hide Sorting

You can sort these results in two ways:

By entity
Chronological order for dates, alphabetical order for places and people.
By position (current method)
As the entities appear in the document.

You are currently sorting in ascending order. Sort in descending order.

hide Most Frequent Entities

The entities that appear most frequently in this document are shown below.

Entity Max. Freq Min. Freq
North Carolina (North Carolina, United States) 528 0 Browse Search
D. H. Hill 262 18 Browse Search
Longstreet 173 27 Browse Search
A. P. Hill 171 11 Browse Search
R. F. Hoke 170 0 Browse Search
Stonewall Jackson 150 0 Browse Search
William Dorsey Pender 145 3 Browse Search
Jubal A. Early 143 1 Browse Search
James H. Lane 136 6 Browse Search
L. O'B. Branch 116 6 Browse Search
View all entities in this document...

Browsing named entities in a specific section of D. H. Hill, Jr., Confederate Military History, a library of Confederate States Military History: Volume 4, North Carolina (ed. Clement Anselm Evans). Search the whole document.

Found 425 total hits in 167 results.

1 2 3 4 5 6 7 8 9 10 11 ...
R. F. Webb (search for this): chapter 13
concealed them from sight. Cooke and Kirkland advanced, and no opportunity offered Walker to form on line with them. They encountered General Warren's Second corps drawn up along a line of railroad. The Federal forces that these two brigades were ordered to attack were posted in a low cut almost perfectly sheltering the men, and behind an embankment forming equally good protection. Hays' division, consisting of the brigades of Smyth, Carroll and Owen, held the center. On his right was Webb's division, made up of Heath's and Mallon's brigades—Baxter not being present. Caldwell's division was on Hays' left, but the Confederate front was not long enough to reach his position, and only his skirmishers were engaged. Miles' brigade of Caldwell's division was supporting the artillery. The Federal brigades most severely engaged were those of Heath, Mallon and Owen. Against these two divisions the two North Carolina brigades, under the protest of General Cooke, gallantly advanced.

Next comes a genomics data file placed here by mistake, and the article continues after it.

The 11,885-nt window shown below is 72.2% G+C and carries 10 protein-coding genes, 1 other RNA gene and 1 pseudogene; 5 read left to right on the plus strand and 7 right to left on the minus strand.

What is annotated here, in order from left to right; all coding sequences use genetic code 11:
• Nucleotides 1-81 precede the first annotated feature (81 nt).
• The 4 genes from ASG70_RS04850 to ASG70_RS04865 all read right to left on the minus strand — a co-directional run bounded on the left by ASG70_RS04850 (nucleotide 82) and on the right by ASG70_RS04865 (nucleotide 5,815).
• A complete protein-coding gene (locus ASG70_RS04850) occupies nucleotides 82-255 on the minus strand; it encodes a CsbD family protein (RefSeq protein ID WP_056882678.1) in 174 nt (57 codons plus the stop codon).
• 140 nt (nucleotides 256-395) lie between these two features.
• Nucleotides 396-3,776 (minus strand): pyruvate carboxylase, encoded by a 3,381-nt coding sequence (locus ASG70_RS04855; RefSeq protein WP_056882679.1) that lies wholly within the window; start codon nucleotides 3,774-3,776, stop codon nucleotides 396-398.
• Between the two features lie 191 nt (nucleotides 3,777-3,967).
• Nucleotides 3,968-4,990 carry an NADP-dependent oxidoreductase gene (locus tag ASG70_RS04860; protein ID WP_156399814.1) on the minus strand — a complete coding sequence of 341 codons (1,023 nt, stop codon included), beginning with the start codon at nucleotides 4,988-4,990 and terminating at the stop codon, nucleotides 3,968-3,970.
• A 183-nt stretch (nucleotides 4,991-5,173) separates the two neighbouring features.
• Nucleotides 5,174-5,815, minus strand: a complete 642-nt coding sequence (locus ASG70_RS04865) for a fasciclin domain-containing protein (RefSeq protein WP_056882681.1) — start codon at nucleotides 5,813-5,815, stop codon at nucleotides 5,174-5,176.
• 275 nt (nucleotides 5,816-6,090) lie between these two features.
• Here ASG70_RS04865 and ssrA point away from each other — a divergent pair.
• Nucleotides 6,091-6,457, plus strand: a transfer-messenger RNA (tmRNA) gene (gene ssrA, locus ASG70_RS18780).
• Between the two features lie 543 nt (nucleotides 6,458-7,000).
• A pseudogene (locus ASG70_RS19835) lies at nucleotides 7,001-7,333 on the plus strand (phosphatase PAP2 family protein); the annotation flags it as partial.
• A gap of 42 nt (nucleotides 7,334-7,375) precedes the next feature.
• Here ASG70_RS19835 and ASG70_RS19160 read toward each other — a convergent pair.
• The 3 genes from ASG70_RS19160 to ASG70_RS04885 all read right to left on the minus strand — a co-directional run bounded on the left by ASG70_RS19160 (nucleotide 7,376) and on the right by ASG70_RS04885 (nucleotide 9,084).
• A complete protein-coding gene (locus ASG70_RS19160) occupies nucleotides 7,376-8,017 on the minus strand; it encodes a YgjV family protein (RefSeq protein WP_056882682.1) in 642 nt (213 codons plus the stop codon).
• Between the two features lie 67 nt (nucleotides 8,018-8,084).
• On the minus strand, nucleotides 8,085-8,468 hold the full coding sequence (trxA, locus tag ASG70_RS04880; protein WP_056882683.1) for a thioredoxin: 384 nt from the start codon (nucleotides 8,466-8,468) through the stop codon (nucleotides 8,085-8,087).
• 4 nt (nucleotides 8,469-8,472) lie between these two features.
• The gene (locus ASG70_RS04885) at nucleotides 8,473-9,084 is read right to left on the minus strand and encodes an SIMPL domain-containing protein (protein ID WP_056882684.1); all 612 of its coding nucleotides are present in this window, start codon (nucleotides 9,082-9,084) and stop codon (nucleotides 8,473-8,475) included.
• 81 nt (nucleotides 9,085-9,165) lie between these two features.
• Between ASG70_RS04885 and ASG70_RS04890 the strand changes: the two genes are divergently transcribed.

cut almost perfectly sheltering the men, and behind an embankment forming equally good protection. Hays' division, consisting of the brigades of Smyth, Carroll and Owen, held the center. On his right was Webb's division, made up of Heath's and Mallon's brigades—Baxter not being present. Caldwell's division was on Hays' left, but the Confederate front was not long enough to reach his position, and only his skirmishers were engaged. Miles' brigade of Caldwell's division was supporting the artillery. The Federal brigades most severely engaged were those of Heath, Mallon and Owen. Against these two divisions the two North Carolina brigades, under the protest of General Cooke, gallantly advanced. General Heth says of the Federal position: On seeing our advance, the enemy formed his line in rear of the railroad embankment, his right resting on Broad run and hidden by a railroad cut. In his rear, a line of hills ascended to some 30 or 40 feet in height, giving him an admirable posit
asures, and cleared for action. Shaw's negro regiment of 600 men advanced at a double-quick, but broke at the ditch of Wagner under the withering fire of the Charleston battalion and the Fifty-first North Carolina, and, says Major Johnson, rus in this battle was only 18; the Federal, 1,515. Official Reports, Rebellion Records. The two direct assaults upon Wagner having failed, the Federals determined to besiege it by regular approaches. Heavy Parrott guns and mortars were called is took their regular tours of duty at Wagner. On the 28th of August, an infantry assault on the rifle-pits in front of Wagner was bravely met and repulsed by the two Confederate regiments there. General Taliaferro reports: Soon after dark he advanced upon the rifle-pits in front of Wagner, but General Hagood's forces were, fortunately, prepared to receive him. His mortar practice ceased and his infantry assaulted fiercely, but the position was held with courage and spirit, and success crowne